Tony

Old Contemptible
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  1. Very interesting, there are always German letters to be found but rarely any to Commonwealth troops. Is that D E Parker who was captured in 1940?
  2. Me too, both you and John just keep turning them up. The above group has to be a very lucky find and just goes to show that dealers don't always do research. I recently bought a boxed group of 3 from a dealer to a man wounded in Normandy, Aug. 44. It had to be Falaise and after checking the diary I found he was wounded on a day his inf. Bn. attacked 3 Tigers. Good old FMP.
  3. I'm all for it being a put together, someone (maybe George?) at some stage has married up the medal and ribbon. A quick look at the service record shows R8840 George Crow attested in Jan. 1915 at the age of 19 years and 26 days and was discharged because of sickness as he suffered with gastritis. He served in the KRRC, Northants. Regt., 1/6 Sussex Cyclist Bn. and Royal Sussex Depot Bn., being discharged with chronic gastritis 29/9/17. 4480 G. Crow was from London and joined the army in 1902 whereas 8840 G. Crow was from Newcastle. Does the passenger list show an address?
  4. You did ok for 40 euros having a POW included. I hope these links to the ICRC work: http://grandeguerre.icrc.org/en/File/Details/94789/3/2/ and http://grandeguerre.icrc.org/en/List/94789/1872/37641/ It's PA37641 you need. He was captured unwounded in Armentieres 11/4/18, a look at the war diary will help with any research. There will also be a memorial plaque out there somewhere but even though there are no doubt several to men with the same name, it won't make it any easier to find.
  5. I can't speak for the badge itself even though the reverse looks a little fresh around the edge to me, but I always thought the prongs had rounded ends rather than square and that the soldering was done near to where the prongs would be bent, or from top to bottom rather than one join in the middle. My thoughts are based on several original French helmet badges I've seen. Tony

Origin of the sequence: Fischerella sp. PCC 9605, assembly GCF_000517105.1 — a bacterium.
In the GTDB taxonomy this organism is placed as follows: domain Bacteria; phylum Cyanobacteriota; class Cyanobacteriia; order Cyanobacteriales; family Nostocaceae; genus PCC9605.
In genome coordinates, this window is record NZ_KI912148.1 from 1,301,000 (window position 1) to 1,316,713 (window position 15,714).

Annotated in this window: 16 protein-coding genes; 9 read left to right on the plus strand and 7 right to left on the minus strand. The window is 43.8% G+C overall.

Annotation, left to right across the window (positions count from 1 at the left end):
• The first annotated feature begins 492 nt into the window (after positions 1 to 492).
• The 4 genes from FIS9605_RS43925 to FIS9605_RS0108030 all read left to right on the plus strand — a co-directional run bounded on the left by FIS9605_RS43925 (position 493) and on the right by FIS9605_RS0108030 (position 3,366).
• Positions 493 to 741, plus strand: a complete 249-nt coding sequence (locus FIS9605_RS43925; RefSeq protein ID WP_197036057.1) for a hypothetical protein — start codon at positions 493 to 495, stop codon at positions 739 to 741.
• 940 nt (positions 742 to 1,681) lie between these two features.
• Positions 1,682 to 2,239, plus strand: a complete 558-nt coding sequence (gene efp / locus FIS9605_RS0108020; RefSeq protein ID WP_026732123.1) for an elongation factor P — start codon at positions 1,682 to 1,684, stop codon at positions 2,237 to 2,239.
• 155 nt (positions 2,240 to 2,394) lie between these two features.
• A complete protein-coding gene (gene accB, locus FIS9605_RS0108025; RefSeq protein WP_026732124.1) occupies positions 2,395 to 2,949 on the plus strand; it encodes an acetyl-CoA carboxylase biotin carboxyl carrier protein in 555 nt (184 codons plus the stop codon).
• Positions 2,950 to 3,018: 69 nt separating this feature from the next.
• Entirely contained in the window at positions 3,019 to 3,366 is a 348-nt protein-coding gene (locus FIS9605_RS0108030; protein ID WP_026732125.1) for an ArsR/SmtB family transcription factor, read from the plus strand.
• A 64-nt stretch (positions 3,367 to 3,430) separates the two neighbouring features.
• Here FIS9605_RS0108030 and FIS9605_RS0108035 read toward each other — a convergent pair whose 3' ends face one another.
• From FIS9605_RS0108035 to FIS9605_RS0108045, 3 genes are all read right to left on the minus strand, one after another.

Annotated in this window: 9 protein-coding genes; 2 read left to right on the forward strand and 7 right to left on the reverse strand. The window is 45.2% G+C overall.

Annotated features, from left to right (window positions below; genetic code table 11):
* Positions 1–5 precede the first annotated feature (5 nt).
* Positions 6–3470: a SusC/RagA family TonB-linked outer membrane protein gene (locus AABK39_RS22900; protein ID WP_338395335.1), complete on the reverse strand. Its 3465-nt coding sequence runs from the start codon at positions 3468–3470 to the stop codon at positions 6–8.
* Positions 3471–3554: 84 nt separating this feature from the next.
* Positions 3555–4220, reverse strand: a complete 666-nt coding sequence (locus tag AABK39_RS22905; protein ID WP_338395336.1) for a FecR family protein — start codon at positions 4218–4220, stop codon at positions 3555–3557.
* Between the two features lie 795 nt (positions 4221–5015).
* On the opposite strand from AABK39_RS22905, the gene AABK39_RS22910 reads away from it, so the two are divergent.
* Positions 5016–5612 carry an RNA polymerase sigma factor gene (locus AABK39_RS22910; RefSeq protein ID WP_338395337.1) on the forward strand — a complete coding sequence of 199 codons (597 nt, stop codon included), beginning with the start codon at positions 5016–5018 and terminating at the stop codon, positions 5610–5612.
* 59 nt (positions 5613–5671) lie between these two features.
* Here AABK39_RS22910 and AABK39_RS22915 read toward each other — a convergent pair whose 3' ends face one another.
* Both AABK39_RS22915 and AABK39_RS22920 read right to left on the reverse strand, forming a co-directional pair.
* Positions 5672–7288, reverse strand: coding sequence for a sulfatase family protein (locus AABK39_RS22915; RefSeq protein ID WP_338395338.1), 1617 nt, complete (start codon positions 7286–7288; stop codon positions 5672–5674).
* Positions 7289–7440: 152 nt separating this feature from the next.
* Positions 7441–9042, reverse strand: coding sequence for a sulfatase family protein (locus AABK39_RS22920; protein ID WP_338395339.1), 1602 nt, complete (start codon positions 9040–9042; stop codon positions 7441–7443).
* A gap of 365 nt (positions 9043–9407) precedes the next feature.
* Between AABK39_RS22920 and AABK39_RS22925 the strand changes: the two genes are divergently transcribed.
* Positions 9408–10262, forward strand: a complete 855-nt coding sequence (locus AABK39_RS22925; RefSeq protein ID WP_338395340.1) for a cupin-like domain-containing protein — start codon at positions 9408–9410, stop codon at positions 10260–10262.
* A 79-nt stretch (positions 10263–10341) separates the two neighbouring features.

6. Thanks mate!
  7. I've had another go, just couldn't resist even though I still find the background a problem. Civil Service Rifles Commonwealth POWs Some Germans (not sure if the red tabs on the greatcoat are correct) More Germans, probably 1940 and I'm not convinced I got the uniform colour right Brit POWs probably 1940 A nurse, possibly Red Cross French infantry Gurkha POWs
  8. There was a Lieutenant John Bray RNVR Sussex Division who received a trio in WWI (Sub. Lieut. 27/2/15 & Lieut. 8/2/17). Do you know if the name matches with the Special Constabulary medal? I've just found a Land Agent's Surveyor (Comm. Retired RNVR) named John Bray, born 1888 and living in Hastings, Sussex in 1939. More than likely the same man as above so the naming on the SC medal should give confirmation.
  9. Interesting that he spoke of the enemy recovering their tanks over night and getting them going again within days. I used to work with a German who was on the Russian front, he told me the Russians did the same but German tanks couldn’t be repaired quick enough because they had to wait for the engineered parts to be made. Another fantastic group, more so because of the recordings online.
  10. Just a 'few' of your favourites? They're in fantastic condition.
  11. Rob, I might not always comment but I do enjoy the posts. Same goes for John's posts.
  12. Too sure of themselves combined with a large amount of disposable income, new and naive collector or perhaps someone's nan bought it as a chrissy pressie for her grandson? The list is probably annoyingly endless.
  13. Have you found any photos of him in uniform?